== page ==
Saturday, April 1, 2017

Lost Lake by Sarah Addison Allen


Rating: WARTY!

This is the first in a series, which I don't think I want to follow. It's also the last of my forays into the word of this author. She's not for me. This story isn't awfully bad, but it isn't good, either. It was almost painfully slow-moving and I never felt so drawn-in that I wanted to pursue it beyond one volume. I didn't even want to pursue it to the end of this volume so it was a DNF for me.

This for me is the problem with series: they're too drawn-out. They're derivative, and unimaginative and uninventive precisely because they're really the same story over again, or the same characters stretched too thin to have any depth to them. The first volume is always nothing more than a profoundly unsatisfying prologue. I don't do prologues (or introductions, or prefaces or author's notes). Tell it in the story, start it in chapter one, continue it in one volume until it ends - otherwise what reason is there for me to really don't care about it? LOL!

There were two major problems with this, and the first was the weak female characters. I don't mind a weak character who starts out weak and grows strong, or even a weak one who stays weak if you can tell me a good story about the reasons for it, but this one seemed to revel in weak women who desperately needed men to save them and that's never a good thing.

The story begins with Kate Pheris waking-up no worse-for-wear after a year-long sleep (yes, I know, but this is supposedly magical realism, which is a nonsensical term, but I decided to let that one slide - maybe it was just a metaphor). The sleep was brought on by the death of her husband, who seems to get not a word spoken about him after this. We learn really nothing of what happened to him, and Kate and her daughter Devin seem completely unmoved by the loss, other than the year-long sleep (or metaphor). What happened to Devin during this time, again is undetailed, but she seems to be so perfectly well-adjusted that it reads like she never knew her father or cared nothing for him. This part is what I call "magical unrealism"!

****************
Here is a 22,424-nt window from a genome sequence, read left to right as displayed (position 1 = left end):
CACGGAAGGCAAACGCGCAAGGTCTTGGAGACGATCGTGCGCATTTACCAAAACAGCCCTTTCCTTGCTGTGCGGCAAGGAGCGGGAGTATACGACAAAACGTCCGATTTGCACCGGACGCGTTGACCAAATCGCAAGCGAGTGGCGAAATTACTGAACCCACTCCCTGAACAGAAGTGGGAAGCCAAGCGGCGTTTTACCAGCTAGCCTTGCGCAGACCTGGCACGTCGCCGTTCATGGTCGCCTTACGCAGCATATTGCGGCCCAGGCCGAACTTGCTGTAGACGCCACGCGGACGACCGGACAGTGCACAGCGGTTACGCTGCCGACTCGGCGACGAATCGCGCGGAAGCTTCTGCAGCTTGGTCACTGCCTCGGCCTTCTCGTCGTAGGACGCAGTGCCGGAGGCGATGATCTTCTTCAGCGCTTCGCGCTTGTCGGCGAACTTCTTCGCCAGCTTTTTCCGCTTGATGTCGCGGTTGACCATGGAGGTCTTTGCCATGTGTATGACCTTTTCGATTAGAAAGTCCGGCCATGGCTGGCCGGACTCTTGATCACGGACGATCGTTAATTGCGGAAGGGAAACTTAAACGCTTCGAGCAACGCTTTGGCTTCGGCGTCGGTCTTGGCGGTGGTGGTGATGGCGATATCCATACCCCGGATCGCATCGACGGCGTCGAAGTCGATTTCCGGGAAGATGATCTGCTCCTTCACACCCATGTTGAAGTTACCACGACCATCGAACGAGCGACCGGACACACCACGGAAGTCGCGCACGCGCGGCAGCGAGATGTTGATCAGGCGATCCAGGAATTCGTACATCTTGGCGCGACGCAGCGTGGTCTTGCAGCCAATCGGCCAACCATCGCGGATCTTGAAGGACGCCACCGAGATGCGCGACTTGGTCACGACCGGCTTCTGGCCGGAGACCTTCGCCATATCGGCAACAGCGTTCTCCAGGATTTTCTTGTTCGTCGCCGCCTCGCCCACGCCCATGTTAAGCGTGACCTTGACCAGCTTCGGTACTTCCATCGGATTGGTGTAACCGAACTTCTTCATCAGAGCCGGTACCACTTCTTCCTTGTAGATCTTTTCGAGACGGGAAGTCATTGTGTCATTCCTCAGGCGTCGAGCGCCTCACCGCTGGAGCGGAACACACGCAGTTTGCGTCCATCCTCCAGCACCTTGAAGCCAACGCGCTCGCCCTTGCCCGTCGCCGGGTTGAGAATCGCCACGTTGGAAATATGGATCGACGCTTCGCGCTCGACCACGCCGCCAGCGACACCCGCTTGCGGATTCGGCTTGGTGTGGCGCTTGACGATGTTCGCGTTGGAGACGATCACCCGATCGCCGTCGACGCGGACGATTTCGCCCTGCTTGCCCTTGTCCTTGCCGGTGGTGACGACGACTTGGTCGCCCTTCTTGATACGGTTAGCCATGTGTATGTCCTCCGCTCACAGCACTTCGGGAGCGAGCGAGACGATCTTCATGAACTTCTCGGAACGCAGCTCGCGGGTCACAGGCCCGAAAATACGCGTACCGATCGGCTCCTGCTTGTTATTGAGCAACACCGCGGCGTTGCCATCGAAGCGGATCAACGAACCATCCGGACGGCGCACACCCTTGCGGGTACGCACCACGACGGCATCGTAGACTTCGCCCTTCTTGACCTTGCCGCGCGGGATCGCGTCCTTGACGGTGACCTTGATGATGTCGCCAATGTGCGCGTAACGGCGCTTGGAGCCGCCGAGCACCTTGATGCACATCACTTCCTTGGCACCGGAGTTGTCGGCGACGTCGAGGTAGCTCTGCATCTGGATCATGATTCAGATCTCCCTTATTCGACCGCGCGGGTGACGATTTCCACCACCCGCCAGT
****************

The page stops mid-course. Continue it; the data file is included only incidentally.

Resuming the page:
That aside, the story was, as I said, slow and ultimately uninteresting - hence my lack of any compulsion to pursue this series. For me the second biggest problem with a book like this is that something, in this case the declining Lost Lake motel, which is owned by Kate's aunt Eby Pim, is used as a clunky metaphor for a host of declining lives or relationships, and as the hotel is resurrected, as you know it inevitably will be, so are the relationships and lives. It's too trite. The Newbery people (or some other medal peddlers) might think this is wonderful, but I have zero respect for Newbery award winners, and refuse to read them. I'm at the point where I'm actually hoping to win a Newbery award just so I can turn it down!

So the story, while not bad for mindless listening, really offered nothing of substance. It's like eating a fluffy desert before your main meal and then realizing there is nothing else - that was your lunch! It's not at all filling and can only lead to dissatisfaction in the end, so I cannot recommend it.


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